Games players gain top marks

Pupils at Yardleys School pupil Chandar Jaipal (14) and Deputy Headteacher David Pohl with one of Doncaster-based I-education's e-learning systems, which allows users to play a computer game after successfully completing revision.
Pupils at Yardleys School pupil Chandar Jaipal (14) and Deputy Headteacher David Pohl with one of Doncaster-based I-education's e-learning systems, which allows users to play a computer game after successfully completing revision.
0
Have your say

Computer games developed in Doncaster are helping pupils to achieve top marks in basic subjects, according to research carried out at a leading secondary school in Birmingham.

The games are linked to e-learning revision programmes and are created by educational content development and consultancy I-education, which is based at Success Doncaster’s D-HUB creative and digital businesses incubator.

Around 900 primary and secondary school pupils across the UK currently use the company’s I Am Learning interactive games based revision programme, which can be accessed using school and home computers or even smartphones.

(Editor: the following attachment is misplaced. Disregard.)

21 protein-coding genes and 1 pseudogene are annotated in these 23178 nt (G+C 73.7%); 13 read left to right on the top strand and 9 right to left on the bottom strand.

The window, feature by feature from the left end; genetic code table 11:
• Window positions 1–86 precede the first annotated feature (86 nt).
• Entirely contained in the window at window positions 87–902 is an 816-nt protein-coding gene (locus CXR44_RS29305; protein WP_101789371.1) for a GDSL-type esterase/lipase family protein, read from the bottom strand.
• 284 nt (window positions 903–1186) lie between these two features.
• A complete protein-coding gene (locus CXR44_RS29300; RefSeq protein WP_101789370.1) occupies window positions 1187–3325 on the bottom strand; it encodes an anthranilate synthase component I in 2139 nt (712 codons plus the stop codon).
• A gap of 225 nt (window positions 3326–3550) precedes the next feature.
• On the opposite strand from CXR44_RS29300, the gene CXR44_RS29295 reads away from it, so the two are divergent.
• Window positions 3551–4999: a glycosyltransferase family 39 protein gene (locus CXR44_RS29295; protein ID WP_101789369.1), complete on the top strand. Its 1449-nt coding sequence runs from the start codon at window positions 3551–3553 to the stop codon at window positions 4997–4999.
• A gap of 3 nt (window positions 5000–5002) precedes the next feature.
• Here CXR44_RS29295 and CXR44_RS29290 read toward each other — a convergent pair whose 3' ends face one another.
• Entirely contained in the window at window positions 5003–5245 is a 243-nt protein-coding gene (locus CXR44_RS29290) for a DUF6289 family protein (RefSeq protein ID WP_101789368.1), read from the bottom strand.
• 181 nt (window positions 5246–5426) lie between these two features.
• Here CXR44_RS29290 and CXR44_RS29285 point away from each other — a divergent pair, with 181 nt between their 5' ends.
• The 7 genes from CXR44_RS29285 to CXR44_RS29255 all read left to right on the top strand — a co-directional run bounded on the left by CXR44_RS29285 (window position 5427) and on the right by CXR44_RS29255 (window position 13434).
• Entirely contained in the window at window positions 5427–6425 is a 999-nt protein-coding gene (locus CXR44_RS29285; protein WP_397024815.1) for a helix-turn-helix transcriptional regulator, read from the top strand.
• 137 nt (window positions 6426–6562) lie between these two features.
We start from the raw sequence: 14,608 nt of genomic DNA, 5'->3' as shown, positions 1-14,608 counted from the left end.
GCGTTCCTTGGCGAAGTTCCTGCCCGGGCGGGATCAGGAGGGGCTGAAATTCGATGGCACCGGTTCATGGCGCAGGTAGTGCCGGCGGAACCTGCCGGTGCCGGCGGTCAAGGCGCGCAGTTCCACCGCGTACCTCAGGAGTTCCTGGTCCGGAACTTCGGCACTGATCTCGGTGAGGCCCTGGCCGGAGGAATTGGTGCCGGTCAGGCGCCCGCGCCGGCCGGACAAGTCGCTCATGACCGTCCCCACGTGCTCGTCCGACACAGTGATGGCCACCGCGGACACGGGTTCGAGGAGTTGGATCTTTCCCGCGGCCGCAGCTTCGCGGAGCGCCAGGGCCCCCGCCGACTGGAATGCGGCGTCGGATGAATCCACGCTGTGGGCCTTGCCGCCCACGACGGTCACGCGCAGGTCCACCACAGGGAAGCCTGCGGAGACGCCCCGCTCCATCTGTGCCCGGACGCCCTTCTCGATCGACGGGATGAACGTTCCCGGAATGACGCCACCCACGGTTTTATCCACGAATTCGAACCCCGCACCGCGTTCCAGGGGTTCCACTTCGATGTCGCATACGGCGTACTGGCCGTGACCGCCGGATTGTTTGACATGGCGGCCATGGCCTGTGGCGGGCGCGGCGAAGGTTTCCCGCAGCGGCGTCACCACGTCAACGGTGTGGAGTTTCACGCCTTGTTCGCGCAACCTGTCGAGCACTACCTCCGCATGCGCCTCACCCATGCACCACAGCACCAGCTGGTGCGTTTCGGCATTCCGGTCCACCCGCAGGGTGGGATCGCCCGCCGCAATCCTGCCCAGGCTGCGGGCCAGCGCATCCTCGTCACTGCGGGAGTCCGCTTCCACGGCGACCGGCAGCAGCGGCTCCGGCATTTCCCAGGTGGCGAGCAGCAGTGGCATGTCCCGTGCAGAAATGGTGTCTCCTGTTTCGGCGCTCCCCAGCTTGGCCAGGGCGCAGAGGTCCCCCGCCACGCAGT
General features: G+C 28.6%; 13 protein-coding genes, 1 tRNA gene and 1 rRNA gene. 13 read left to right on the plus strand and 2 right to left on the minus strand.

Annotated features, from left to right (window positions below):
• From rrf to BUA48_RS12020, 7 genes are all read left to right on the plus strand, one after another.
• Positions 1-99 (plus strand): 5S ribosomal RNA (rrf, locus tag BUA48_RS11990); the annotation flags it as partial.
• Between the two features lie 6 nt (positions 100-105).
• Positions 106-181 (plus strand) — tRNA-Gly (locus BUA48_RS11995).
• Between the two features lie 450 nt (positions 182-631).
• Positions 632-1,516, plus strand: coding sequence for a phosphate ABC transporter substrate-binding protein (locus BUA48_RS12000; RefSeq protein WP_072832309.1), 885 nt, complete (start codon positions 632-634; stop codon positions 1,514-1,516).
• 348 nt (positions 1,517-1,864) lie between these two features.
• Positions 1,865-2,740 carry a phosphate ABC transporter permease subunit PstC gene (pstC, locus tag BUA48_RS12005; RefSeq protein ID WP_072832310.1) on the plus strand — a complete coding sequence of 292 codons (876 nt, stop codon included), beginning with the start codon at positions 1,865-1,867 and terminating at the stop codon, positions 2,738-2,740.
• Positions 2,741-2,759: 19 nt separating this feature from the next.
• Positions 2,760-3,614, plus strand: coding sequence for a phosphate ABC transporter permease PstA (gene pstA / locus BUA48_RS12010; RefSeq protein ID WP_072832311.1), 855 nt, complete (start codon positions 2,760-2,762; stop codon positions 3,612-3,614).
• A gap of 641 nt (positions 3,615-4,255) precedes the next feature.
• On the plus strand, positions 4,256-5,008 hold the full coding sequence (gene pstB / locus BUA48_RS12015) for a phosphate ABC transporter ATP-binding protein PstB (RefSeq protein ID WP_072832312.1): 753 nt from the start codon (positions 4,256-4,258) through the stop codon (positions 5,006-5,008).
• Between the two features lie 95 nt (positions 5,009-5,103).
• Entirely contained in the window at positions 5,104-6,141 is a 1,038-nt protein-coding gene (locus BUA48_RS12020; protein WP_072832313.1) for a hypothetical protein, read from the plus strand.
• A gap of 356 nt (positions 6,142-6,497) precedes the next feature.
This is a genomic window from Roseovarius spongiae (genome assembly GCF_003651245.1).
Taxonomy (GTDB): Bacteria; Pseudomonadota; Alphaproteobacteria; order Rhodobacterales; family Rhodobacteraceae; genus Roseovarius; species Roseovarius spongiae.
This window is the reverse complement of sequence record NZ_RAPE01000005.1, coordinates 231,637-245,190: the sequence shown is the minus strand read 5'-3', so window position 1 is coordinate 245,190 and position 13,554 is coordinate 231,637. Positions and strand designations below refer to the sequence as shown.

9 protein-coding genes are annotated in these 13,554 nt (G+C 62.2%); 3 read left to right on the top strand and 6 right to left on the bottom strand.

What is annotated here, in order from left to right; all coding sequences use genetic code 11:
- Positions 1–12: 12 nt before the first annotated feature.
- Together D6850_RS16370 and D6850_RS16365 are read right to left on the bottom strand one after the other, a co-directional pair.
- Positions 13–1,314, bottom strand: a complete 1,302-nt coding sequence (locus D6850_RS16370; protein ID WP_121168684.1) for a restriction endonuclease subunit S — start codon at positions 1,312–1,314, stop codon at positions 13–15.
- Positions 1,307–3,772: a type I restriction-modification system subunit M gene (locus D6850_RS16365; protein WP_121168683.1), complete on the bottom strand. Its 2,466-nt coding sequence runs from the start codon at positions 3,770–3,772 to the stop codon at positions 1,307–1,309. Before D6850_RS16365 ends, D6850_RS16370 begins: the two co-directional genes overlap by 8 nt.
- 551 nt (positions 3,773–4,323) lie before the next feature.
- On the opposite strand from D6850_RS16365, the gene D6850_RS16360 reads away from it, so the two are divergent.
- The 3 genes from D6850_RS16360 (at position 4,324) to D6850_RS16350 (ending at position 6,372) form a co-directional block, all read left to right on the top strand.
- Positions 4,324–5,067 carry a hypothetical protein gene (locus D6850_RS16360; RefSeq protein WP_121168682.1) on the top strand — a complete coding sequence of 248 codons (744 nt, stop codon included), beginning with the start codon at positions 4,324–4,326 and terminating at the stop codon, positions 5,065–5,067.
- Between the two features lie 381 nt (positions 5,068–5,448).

Pupils only get to play the game after successfully completing a revision module and, in some case, the better their results in the revision section, the greater the powers they can access in the game.

“If we create something they want to do and are interested in, half the battle is won and results will go up,” says I-education director Steve Holt.

“Students think they are playing games but they’re actually improving their results.”

The 33-year-old’s claim is backed up by research by Yardleys School, a top state secondary in Birmingham.

The school compared results of pupils who did and didn’t use the I Am Learning system and found that 70 per cent of regular users exceeded pre-set GCSE targets in maths compared with just 40 per cent of other pupils.

Teachers can use the system to set homework and track progress.

They said the system promoted ‘stealth learning’ with children unwittingly picking up key skills while being engrossed in computer games, and created healthy competition between pupils who sought to achieve higher scores and climb school leader boards.